U.S. bank registry for misconduct gains traction in quest to fight recidivism

May 24, 2016
NEW YORK  (Thomson Reuters Regulatory Intelligence) – The problem of “bad actors” who move from firm to firm within the U.S. banking industry has focused the attention of senior management and regulators, as frustration grows over legal impediments to uncovering past misdeeds of prospective employees. Among possible solutions is a registry of those who have been let go from firms because of misconduct, but there is also a broader slate of options for combating what some see is an important hurdle to cultural reform.The issue was highlighted May 3 at a Thomson Reuters conference on banking culture by Thomas Baxter, executive vice president at the Federal Reserve Bank of New York. Baxter lamented that there was no mechanism today by which banks could identify those who have been let go from former employers for misbehavior.

“This is a huge problem,” Baxter told the panel, which included U.S. regulators and bank executives. “We know that people are getting sacked at one institution and moving to another.”

Baxter laid much of the blame on legal advice which made banks hesitant to cite past misconduct in an employee’s record when they are shown the door.

“The legal profession is partially to blame,” said Baxter. “When you think about it, what lawyers are advising the institutions that are sacking these individuals is that if you disclose to the successor employer that you fired Mary because she was stealing money from customer accounts, that Mary might have a heck of a libel or intentional infliction of stress claim, so you better not do it.”

Issue extends beyond banking

The problem is not confined to banking, some experts said; it reflects current labor laws across industries in the United States.

“First of all this isn’t just a banking problem. This is America in the 21st century dealing with an employment law problem,” said Michael Wiseman, a partner at the law firm Sullivan and Cromwell. Wiseman, who has worked with numerous global banks, and has attended past New York Fed conferences on culture reform, said Baxter’s view was on target. The difficulties Baxter cited, however, were widespread across many industries and companies who were fearful of being sued by former employees should they divulge the reasons behind their dismissal.

For the banking sector, Wiseman said the issue was receiving considerable attention among general counsels at some of the largest U.S. institutions, many of whom have witnessed the high costs inflicted on their organization due to the actions of one of more individuals.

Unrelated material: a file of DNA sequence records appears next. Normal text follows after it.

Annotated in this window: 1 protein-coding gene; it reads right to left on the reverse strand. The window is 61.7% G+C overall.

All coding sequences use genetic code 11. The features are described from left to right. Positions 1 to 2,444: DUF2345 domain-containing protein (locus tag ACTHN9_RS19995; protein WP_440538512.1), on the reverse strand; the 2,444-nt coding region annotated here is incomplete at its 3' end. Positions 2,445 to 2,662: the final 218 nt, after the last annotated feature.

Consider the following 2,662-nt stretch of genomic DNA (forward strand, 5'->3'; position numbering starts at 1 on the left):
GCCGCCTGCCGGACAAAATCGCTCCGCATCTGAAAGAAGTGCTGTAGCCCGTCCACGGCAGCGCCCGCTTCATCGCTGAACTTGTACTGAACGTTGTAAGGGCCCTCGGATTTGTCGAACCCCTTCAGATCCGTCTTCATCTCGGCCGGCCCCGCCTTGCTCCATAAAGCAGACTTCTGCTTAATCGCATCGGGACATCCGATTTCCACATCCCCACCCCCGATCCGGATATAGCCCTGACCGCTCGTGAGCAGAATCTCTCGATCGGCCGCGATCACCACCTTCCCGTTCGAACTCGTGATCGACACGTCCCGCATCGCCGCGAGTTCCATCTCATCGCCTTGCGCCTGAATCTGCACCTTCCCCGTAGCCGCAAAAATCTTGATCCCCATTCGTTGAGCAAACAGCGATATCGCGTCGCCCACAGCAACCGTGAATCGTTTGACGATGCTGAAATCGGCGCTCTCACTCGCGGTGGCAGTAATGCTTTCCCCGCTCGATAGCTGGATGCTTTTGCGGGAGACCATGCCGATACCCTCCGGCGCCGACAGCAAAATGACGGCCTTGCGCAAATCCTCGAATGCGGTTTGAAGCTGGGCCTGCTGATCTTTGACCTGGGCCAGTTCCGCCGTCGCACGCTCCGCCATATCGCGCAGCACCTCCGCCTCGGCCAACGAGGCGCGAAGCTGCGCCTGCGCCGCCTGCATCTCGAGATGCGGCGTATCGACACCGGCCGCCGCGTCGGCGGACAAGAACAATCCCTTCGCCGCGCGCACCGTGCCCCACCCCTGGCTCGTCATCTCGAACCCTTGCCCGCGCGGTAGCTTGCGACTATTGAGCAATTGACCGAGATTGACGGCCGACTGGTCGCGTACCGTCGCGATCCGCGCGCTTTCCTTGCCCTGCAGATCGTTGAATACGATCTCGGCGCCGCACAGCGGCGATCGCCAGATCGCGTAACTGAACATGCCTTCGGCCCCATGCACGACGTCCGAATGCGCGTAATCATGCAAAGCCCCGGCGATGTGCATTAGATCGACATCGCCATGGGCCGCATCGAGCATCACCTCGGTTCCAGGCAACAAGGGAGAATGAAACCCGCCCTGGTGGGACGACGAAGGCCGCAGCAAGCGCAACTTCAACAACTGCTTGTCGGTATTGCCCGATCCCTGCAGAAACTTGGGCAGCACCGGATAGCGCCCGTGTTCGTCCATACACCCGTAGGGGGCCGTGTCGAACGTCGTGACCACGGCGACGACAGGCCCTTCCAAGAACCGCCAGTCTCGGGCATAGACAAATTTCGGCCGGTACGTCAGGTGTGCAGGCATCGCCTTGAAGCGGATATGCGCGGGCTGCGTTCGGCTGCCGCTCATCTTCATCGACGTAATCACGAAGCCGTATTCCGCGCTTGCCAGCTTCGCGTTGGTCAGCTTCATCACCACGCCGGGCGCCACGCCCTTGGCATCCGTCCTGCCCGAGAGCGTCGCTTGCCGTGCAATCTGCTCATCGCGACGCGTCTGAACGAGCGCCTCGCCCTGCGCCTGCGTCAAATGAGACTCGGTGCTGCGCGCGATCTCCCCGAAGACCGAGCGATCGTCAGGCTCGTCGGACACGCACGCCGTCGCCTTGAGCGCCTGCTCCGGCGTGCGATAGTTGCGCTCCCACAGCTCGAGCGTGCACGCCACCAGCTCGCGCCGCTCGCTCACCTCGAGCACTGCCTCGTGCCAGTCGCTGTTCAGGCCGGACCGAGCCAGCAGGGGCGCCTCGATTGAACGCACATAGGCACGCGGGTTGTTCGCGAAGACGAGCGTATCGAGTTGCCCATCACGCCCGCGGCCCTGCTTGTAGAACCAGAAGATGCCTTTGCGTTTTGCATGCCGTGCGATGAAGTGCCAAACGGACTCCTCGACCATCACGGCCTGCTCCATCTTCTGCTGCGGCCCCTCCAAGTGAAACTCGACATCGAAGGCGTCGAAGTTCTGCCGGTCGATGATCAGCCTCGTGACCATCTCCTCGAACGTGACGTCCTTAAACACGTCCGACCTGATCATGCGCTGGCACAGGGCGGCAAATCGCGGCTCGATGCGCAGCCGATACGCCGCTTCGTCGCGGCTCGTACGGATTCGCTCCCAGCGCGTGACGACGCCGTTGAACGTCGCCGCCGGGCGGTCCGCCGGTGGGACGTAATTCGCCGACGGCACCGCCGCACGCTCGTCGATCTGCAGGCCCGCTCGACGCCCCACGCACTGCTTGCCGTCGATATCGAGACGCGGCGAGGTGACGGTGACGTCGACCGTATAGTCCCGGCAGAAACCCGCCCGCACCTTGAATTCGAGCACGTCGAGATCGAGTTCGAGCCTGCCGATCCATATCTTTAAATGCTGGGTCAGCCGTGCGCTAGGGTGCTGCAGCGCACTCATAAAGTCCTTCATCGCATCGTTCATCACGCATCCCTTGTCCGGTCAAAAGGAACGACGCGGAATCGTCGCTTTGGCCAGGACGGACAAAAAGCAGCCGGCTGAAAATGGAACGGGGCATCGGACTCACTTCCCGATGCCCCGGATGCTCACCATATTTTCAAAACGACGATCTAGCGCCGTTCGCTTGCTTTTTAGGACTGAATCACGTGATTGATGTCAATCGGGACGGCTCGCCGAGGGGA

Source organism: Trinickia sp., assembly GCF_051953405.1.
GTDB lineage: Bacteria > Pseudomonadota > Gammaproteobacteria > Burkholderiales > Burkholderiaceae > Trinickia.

“I think there is a lot of discussion in the industry of what to do,” Wiseman added.

“Non-disparage agreements” seen common practice

Among widely-used practices in employment contracts, legal experts pointed to “non-disparage agreements” between the bank and employee that should there be a departure due to malfeasance, the employer would not divulge the reasons behind the separation.

Such agreements makes it easier to get rid of an employee. “The issue is that it’s a lot easier to encourage a problematic employee to leave if you don’t disparage them,” said Geoffrey Miller, co-director of New York University’s law school program on corporate compliance and enforcement. He added that the New York Fed’s Baxter “had put his finger on something important.”

While regulators could act unilaterally to throw repeat offenders out of the industry, Miller said such an approach was a time consuming and expensive, and would require considerable evidence to prove the individual had engaged in repeated acts of egregious behavior. What Baxter was searching for, said Miller, was “that banks themselves be more forthcoming about the character of their employees.”

Given the potential risks of lawsuits from ex-employees, the challenge for banks was how to provide greater transparency while at the same time limit future litigation.

Regulators could introduce “qualified immunity” restrictions

One possible option for regulators, said Miller, is to consider introducing “qualified immunity” regulation that would give them greater latitude when attempting to ban someone from the industry for repeated misconduct.